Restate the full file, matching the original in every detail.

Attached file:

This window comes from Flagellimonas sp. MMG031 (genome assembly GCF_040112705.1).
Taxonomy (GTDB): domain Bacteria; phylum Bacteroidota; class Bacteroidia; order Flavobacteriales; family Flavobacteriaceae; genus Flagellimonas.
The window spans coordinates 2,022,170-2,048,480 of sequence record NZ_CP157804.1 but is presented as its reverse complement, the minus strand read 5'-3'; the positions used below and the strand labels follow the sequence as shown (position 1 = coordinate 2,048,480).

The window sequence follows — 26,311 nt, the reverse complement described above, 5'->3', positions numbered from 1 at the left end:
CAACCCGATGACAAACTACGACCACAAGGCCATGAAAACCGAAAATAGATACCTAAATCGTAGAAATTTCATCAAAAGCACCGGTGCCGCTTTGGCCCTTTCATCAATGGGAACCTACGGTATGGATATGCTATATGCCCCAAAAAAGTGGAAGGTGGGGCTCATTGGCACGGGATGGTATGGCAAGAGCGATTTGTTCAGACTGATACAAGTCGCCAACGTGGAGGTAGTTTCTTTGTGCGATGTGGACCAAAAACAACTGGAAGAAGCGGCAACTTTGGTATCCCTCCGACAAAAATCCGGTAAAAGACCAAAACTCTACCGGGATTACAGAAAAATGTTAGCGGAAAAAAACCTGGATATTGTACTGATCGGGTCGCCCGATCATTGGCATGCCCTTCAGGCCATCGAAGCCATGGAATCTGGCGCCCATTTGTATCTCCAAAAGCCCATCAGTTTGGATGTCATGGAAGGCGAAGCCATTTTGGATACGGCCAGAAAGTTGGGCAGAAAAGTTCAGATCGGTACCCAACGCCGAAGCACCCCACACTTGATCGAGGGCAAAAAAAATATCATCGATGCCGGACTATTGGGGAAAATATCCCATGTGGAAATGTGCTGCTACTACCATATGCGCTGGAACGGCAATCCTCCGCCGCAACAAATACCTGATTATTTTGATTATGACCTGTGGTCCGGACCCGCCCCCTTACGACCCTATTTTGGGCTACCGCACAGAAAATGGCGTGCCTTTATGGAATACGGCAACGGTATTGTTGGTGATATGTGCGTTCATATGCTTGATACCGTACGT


This window comes from Flagellimonas sp. MMG031 (genome assembly GCF_040112705.1).
Taxonomy (GTDB): domain Bacteria; phylum Bacteroidota; class Bacteroidia; order Flavobacteriales; family Flavobacteriaceae; genus Flagellimonas.
The window spans coordinates 2,022,170-2,048,480 of sequence record NZ_CP157804.1 but is presented as its reverse complement, the minus strand read 5'-3'; the positions used below and the strand labels follow the sequence as shown (position 1 = coordinate 2,048,480).

The window sequence follows — 26,311 nt, the reverse complement described above, 5'->3', positions numbered from 1 at the left end:
CAACCCGATGACAAACTACGACCACAAGGCCATGAAAACCGAAAATAGATACCTAAATCGTAGAAATTTCATCAAAAGCACCGGTGCCGCTTTGGCCCTTTCATCAATGGGAACCTACGGTATGGATATGCTATATGCCCCAAAAAAGTGGAAGGTGGGGCTCATTGGCACGGGATGGTATGGCAAGAGCGATTTGTTCAGACTGATACAAGTCGCCAACGTGGAGGTAGTTTCTTTGTGCGATGTGGACCAAAAACAACTGGAAGAAGCGGCAACTTTGGTATCCCTCCGACAAAAATCCGGTAAAAGACCAAAACTCTACCGGGATTACAGAAAAATGTTAGCGGAAAAAAACCTGGATATTGTACTGATCGGGTCGCCCGATCATTGGCATGCCCTTCAGGCCATCGAAGCCATGGAATCTGGCGCCCATTTGTATCTCCAAAAGCCCATCAGTTTGGATGTCATGGAAGGCGAAGCCATTTTGGATACGGCCAGAAAGTTGGGCAGAAAAGTTCAGATCGGTACCCAACGCCGAAGCACCCCACACTTGATCGAGGGCAAAAAAAATATCATCGATGCCGGACTATTGGGGAAAATATCCCATGTGGAAATGTGCTGCTACTACCATATGCGCTGGAACGGCAATCCTCCGCCGCAACAAATACCTGATTATTTTGATTATGACCTGTGGTCCGGACCCGCCCCCTTACGACCCTATTTTGGGCTACCGCACAGAAAATGGCGTGCCTTTATGGAATACGGCAACGGTATTGTTGGTGATATGTGCGTTCATATGCTTGATACCGTACGT